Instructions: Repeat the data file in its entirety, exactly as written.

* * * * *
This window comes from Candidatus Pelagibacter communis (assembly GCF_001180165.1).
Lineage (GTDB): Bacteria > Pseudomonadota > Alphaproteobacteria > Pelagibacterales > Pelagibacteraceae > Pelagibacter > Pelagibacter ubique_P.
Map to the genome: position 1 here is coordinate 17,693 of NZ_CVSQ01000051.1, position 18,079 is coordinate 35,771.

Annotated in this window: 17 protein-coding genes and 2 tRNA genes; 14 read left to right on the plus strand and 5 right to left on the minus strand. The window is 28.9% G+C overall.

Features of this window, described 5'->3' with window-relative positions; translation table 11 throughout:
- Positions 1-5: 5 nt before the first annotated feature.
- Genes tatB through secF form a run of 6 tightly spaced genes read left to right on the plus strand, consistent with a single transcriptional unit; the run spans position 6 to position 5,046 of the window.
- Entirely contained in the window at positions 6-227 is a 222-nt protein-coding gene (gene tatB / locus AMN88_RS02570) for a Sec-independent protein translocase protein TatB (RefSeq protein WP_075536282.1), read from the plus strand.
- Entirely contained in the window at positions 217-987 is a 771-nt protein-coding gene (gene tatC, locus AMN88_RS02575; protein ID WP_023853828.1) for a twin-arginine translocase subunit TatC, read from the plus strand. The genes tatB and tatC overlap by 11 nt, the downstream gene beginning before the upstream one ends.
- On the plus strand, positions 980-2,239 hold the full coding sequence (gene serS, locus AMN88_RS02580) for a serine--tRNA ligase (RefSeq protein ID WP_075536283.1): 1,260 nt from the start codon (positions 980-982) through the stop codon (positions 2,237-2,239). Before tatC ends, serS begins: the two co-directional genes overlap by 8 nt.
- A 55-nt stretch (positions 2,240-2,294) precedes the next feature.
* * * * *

This window comes from Candidatus Pelagibacter communis (assembly GCF_001180165.1).
Lineage (GTDB): Bacteria > Pseudomonadota > Alphaproteobacteria > Pelagibacterales > Pelagibacteraceae > Pelagibacter > Pelagibacter ubique_P.
Map to the genome: position 1 here is coordinate 17,693 of NZ_CVSQ01000051.1, position 18,079 is coordinate 35,771.

Annotated in this window: 17 protein-coding genes and 2 tRNA genes; 14 read left to right on the plus strand and 5 right to left on the minus strand. The window is 28.9% G+C overall.

Features of this window, described 5'->3' with window-relative positions; translation table 11 throughout:
- Positions 1-5: 5 nt before the first annotated feature.
- Genes tatB through secF form a run of 6 tightly spaced genes read left to right on the plus strand, consistent with a single transcriptional unit; the run spans position 6 to position 5,046 of the window.
- Entirely contained in the window at positions 6-227 is a 222-nt protein-coding gene (gene tatB / locus AMN88_RS02570) for a Sec-independent protein translocase protein TatB (RefSeq protein WP_075536282.1), read from the plus strand.
- Entirely contained in the window at positions 217-987 is a 771-nt protein-coding gene (gene tatC, locus AMN88_RS02575; protein ID WP_023853828.1) for a twin-arginine translocase subunit TatC, read from the plus strand. The genes tatB and tatC overlap by 11 nt, the downstream gene beginning before the upstream one ends.
- On the plus strand, positions 980-2,239 hold the full coding sequence (gene serS, locus AMN88_RS02580) for a serine--tRNA ligase (RefSeq protein ID WP_075536283.1): 1,260 nt from the start codon (positions 980-982) through the stop codon (positions 2,237-2,239). Before tatC ends, serS begins: the two co-directional genes overlap by 8 nt.
- A 55-nt stretch (positions 2,240-2,294) precedes the next feature.